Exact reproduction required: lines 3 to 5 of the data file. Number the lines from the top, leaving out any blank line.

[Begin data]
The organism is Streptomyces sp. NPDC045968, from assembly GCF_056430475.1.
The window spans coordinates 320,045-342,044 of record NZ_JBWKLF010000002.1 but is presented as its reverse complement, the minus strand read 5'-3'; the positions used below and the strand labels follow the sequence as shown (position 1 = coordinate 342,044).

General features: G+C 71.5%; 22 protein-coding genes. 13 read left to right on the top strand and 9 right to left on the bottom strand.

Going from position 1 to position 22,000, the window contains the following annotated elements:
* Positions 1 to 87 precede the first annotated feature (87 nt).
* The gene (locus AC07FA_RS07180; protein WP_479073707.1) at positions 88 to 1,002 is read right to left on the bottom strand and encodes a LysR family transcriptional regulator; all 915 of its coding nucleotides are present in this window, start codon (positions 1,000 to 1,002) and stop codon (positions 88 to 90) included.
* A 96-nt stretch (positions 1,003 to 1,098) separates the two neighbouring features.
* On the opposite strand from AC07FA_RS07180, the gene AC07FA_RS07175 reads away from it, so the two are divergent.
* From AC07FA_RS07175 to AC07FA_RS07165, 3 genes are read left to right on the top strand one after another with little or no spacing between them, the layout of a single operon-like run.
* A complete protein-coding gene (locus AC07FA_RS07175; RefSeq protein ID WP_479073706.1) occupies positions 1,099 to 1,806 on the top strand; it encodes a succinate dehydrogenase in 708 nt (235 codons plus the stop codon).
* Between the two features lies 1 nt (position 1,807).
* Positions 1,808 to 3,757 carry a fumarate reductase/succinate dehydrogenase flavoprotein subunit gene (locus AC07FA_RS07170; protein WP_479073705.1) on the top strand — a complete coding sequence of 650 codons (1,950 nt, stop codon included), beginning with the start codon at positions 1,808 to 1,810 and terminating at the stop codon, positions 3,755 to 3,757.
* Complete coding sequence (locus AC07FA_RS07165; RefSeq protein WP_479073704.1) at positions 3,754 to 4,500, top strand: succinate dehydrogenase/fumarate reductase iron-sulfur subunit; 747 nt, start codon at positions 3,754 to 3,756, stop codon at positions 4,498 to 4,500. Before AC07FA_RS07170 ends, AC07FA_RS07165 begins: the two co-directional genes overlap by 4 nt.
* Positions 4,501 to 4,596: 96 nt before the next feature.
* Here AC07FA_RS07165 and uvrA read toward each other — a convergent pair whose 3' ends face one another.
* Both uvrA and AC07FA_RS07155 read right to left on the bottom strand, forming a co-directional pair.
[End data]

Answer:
General features: G+C 71.5%; 22 protein-coding genes. 13 read left to right on the top strand and 9 right to left on the bottom strand.

Going from position 1 to position 22,000, the window contains the following annotated elements:
* Positions 1 to 87 precede the first annotated feature (87 nt).